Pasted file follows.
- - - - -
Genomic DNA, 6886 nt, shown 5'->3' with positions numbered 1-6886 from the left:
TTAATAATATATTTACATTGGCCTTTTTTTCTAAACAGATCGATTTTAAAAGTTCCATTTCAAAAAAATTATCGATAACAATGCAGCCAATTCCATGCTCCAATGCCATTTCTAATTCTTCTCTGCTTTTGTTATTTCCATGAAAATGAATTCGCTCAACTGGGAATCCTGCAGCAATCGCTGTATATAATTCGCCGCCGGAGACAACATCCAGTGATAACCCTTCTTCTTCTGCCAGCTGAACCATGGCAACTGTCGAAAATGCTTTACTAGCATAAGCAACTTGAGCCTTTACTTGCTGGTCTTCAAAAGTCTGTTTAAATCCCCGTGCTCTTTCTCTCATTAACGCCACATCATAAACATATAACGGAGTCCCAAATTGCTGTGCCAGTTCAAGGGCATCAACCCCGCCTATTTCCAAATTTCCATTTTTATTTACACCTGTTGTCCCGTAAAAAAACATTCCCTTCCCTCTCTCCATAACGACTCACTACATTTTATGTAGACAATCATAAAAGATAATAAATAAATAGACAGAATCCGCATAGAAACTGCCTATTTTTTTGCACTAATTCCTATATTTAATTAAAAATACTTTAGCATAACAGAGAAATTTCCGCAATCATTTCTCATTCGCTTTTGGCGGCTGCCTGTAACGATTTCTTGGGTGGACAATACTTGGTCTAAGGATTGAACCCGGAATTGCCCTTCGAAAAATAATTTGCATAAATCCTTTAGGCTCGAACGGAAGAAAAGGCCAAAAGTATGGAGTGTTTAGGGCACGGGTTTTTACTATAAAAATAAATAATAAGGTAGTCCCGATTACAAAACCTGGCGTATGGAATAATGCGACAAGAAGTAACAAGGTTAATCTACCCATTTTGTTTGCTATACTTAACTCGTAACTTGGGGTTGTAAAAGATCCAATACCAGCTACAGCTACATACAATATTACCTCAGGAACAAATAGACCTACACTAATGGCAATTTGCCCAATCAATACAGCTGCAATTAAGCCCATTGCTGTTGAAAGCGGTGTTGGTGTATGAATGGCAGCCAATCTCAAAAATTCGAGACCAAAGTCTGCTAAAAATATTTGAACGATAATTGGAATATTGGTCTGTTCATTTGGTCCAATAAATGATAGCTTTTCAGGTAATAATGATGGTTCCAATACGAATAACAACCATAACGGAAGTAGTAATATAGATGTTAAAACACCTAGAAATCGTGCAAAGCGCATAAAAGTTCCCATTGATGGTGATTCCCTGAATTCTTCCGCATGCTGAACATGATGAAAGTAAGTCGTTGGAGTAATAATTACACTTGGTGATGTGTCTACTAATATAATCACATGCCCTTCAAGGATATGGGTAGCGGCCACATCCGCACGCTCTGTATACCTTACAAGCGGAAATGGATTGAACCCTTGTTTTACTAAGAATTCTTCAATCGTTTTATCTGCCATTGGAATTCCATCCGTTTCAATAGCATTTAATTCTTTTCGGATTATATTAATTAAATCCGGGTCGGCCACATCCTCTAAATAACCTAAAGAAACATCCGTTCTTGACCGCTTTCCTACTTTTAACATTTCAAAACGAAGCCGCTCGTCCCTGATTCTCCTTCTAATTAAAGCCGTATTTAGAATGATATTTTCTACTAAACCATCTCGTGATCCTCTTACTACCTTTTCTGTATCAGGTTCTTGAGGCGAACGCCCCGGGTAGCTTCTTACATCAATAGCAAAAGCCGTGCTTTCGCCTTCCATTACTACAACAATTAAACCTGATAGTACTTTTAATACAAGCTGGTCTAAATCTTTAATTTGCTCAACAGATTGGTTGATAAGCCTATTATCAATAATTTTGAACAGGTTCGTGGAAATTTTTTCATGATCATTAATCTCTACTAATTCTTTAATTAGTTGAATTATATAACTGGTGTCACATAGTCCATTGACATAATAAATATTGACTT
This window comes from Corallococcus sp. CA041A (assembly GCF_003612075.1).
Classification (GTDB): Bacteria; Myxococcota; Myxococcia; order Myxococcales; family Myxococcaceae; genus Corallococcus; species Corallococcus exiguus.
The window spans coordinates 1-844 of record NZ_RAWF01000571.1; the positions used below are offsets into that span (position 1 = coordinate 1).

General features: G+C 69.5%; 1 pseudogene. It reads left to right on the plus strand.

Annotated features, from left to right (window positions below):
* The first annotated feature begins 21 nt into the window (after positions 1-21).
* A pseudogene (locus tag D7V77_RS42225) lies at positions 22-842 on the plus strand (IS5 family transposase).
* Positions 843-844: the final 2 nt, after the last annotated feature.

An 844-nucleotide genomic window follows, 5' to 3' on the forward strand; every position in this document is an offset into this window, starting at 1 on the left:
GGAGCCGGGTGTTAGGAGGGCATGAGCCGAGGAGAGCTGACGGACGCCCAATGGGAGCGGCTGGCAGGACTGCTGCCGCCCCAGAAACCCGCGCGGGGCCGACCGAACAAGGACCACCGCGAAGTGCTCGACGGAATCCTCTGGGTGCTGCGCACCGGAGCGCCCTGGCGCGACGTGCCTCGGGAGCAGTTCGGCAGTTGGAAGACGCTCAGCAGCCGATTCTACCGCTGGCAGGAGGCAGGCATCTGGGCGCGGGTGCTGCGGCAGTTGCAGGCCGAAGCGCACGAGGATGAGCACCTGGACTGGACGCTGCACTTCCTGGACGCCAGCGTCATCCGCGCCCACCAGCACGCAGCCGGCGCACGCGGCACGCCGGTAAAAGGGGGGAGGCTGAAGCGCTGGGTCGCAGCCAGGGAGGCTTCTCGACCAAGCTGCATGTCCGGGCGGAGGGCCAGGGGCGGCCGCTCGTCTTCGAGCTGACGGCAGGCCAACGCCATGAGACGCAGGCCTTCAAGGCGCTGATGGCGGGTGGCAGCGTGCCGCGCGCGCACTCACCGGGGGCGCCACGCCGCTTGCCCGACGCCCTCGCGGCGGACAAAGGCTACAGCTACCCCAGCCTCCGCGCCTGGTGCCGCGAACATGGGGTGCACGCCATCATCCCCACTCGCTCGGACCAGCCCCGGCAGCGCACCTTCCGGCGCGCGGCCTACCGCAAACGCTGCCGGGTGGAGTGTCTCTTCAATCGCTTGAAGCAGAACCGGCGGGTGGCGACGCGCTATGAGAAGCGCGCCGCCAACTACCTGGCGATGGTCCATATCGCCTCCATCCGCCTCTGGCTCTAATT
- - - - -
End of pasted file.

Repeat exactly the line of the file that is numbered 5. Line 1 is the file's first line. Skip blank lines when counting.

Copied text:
The window spans coordinates 1-844 of record NZ_RAWF01000571.1; the positions used below are offsets into that span (position 1 = coordinate 1).